• The Lens Opacities Case-Control Study evaluated risk factors for age-related nuclear, cortical, posterior subcapsular, and mixed cataracts. The 1380 participants were ophthalmology outpatients, aged 40 to 79 years, classified into the following groups: posterior subcapsular only, 72 patients; nuclear only, 137 patients; cortical only, 290 patients; mixed cataract, 446 patients; and controls, 435 patients. In polychotomous logistic regression analyses, low education increased risk (odds ratio [OR]= 1.46) and regular use of multivitamin supplements decreased risk (OR =0.63) for all cataract types. Dietary intake of riboflavin, vitamins C, E, and carotene, which have antioxidant potential, was protective for cortical, nuclear, and mixed cataract; intake of niacin, thiamine, and iron also decreased risk. Similar results were found in analyses that combined the antioxidant vitamins (OR =0.40) or considered the individual nutrients (OR =0.48 to 0.56). Diabetes increased risk of posterior subcapsular, cortical, and mixed cataracts (OR =1.56). Oral steroid therapy increased posterior subcapsular cataract risk (OR = 5.83). Females (OR =1.51) and nonwhites (OR = 2.03) were at increased risk only for cortical cataract. Risk factors for nuclear cataract were a nonprofessional occupation (OR =1.96), current smoking (OR = 1.68), body mass index (OR = 0.76), and occupational exposure to sunlight (OR =0.61). Gout medications (OR =2.48), family history (OR =1.52), and use of eyeglasses by age 20 years, which is an indicator of myopia (OR = 1.44), increased risk of mixed cataract. The results support a role for the nutritional, medical, personal, and other factors in cataractogenesis. The potentially modifiable factors suggested by this study merit further evaluation.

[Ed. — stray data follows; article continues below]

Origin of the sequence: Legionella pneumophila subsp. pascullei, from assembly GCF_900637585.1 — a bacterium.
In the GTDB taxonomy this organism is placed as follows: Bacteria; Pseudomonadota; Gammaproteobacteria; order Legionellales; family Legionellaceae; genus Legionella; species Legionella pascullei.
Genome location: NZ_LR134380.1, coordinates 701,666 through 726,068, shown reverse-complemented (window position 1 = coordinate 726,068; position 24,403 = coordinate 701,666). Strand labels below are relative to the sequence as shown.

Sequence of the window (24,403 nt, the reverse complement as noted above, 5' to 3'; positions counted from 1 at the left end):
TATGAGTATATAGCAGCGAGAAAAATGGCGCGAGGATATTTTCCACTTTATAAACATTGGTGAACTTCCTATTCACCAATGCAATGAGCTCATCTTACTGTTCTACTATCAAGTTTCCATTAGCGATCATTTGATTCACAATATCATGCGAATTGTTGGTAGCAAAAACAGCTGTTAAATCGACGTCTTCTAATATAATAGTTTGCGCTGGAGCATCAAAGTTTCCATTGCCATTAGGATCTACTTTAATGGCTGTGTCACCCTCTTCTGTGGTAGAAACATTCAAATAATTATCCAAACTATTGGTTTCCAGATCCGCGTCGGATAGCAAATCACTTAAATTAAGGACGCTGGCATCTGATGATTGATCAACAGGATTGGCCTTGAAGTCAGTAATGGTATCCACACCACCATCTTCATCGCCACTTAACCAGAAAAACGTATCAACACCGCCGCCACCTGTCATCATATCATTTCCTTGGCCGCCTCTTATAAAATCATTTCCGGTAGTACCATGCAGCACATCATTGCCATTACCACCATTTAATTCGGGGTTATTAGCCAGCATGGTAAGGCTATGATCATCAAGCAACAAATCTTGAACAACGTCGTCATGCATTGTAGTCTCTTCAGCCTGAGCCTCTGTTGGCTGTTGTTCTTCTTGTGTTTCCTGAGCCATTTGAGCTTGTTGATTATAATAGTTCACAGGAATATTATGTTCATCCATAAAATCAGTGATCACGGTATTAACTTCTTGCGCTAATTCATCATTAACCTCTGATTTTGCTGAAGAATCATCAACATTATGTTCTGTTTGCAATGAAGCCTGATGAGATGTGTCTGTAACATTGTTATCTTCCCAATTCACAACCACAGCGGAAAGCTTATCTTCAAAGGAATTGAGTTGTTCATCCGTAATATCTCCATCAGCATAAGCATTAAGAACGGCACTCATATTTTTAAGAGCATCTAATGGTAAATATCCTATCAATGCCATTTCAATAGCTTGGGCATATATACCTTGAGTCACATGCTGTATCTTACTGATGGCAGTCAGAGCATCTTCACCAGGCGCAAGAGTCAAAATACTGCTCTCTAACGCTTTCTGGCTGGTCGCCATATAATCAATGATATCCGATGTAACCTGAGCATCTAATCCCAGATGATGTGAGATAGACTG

Leske MC, Chylack LT, Wu S. The Lens Opacities Case-Control StudyRisk Factors for Cataract. Arch Ophthalmol. 1991;109(2):244–251. doi:10.1001/archopht.1991.01080020090051
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